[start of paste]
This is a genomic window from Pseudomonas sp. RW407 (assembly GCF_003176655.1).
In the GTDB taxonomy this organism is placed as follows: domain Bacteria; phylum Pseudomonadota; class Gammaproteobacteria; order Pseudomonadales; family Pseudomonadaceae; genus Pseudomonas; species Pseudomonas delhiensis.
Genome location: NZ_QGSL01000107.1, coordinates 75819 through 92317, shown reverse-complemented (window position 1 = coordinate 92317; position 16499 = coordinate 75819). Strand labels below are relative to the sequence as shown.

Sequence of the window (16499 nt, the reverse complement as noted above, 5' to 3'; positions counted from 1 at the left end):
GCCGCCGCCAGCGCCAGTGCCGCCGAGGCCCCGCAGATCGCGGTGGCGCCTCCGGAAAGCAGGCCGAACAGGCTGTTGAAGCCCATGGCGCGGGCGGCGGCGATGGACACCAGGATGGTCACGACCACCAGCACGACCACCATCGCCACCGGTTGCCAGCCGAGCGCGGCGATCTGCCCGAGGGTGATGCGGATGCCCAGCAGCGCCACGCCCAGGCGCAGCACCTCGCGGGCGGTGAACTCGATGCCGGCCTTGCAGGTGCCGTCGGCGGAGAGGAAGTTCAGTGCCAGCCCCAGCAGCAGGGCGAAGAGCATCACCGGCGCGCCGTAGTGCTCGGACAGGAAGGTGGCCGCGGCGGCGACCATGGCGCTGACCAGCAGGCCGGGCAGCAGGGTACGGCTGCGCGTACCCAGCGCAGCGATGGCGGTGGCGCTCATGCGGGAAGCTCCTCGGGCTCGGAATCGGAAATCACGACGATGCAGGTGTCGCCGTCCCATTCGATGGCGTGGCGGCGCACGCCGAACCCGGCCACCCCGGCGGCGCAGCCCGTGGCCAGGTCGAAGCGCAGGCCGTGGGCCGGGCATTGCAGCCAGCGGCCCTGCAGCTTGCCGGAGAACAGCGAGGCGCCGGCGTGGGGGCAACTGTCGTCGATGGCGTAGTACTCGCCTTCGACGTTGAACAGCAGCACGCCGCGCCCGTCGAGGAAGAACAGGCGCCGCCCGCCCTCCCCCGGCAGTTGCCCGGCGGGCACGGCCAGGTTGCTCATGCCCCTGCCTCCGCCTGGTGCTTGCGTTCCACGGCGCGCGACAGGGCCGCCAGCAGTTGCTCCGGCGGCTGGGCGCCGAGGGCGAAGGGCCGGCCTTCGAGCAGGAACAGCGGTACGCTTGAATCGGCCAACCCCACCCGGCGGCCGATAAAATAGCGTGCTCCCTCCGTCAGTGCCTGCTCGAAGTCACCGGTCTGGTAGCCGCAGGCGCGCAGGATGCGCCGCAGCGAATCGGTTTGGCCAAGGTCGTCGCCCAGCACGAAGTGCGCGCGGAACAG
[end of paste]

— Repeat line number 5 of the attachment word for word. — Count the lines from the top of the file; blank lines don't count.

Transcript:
GCCGCCGCCAGCGCCAGTGCCGCCGAGGCCCCGCAGATCGCGGTGGCGCCTCCGGAAAGCAGGCCGAACAGGCTGTTGAAGCCCATGGCGCGGGCGGCGGCGATGGACACCAGGATGGTCACGACCACCAGCACGACCACCATCGCCACCGGTTGCCAGCCGAGCGCGGCGATCTGCCCGAGGGTGATGCGGATGCCCAGCAGCGCCACGCCCAGGCGCAGCACCTCGCGGGCGGTGAACTCGATGCCGGCCTTGCAGGTGCCGTCGGCGGAGAGGAAGTTCAGTGCCAGCCCCAGCAGCAGGGCGAAGAGCATCACCGGCGCGCCGTAGTGCTCGGACAGGAAGGTGGCCGCGGCGGCGACCATGGCGCTGACCAGCAGGCCGGGCAGCAGGGTACGGCTGCGCGTACCCAGCGCAGCGATGGCGGTGGCGCTCATGCGGGAAGCTCCTCGGGCTCGGAATCGGAAATCACGACGATGCAGGTGTCGCCGTCCCATTCGATGGCGTGGCGGCGCACGCCGAACCCGGCCACCCCGGCGGCGCAGCCCGTGGCCAGGTCGAAGCGCAGGCCGTGGGCCGGGCATTGCAGCCAGCGGCCCTGCAGCTTGCCGGAGAACAGCGAGGCGCCGGCGTGGGGGCAACTGTCGTCGATGGCGTAGTACTCGCCTTCGACGTTGAACAGCAGCACGCCGCGCCCGTCGAGGAAGAACAGGCGCCGCCCGCCCTCCCCCGGCAGTTGCCCGGCGGGCACGGCCAGGTTGCTCATGCCCCTGCCTCCGCCTGGTGCTTGCGTTCCACGGCGCGCGACAGGGCCGCCAGCAGTTGCTCCGGCGGCTGGGCGCCGAGGGCGAAGGGCCGGCCTTCGAGCAGGAACAGCGGTACGCTTGAATCGGCCAACCCCACCCGGCGGCCGATAAAATAGCGTGCTCCCTCCGTCAGTGCCTGCTCGAAGTCACCGGTCTGGTAGCCGCAGGCGCGCAGGATGCGCCGCAGCGAATCGGTTTGGCCAAGGTCGTCGCCCAGCACGAAGTGCGCGCGGAACAG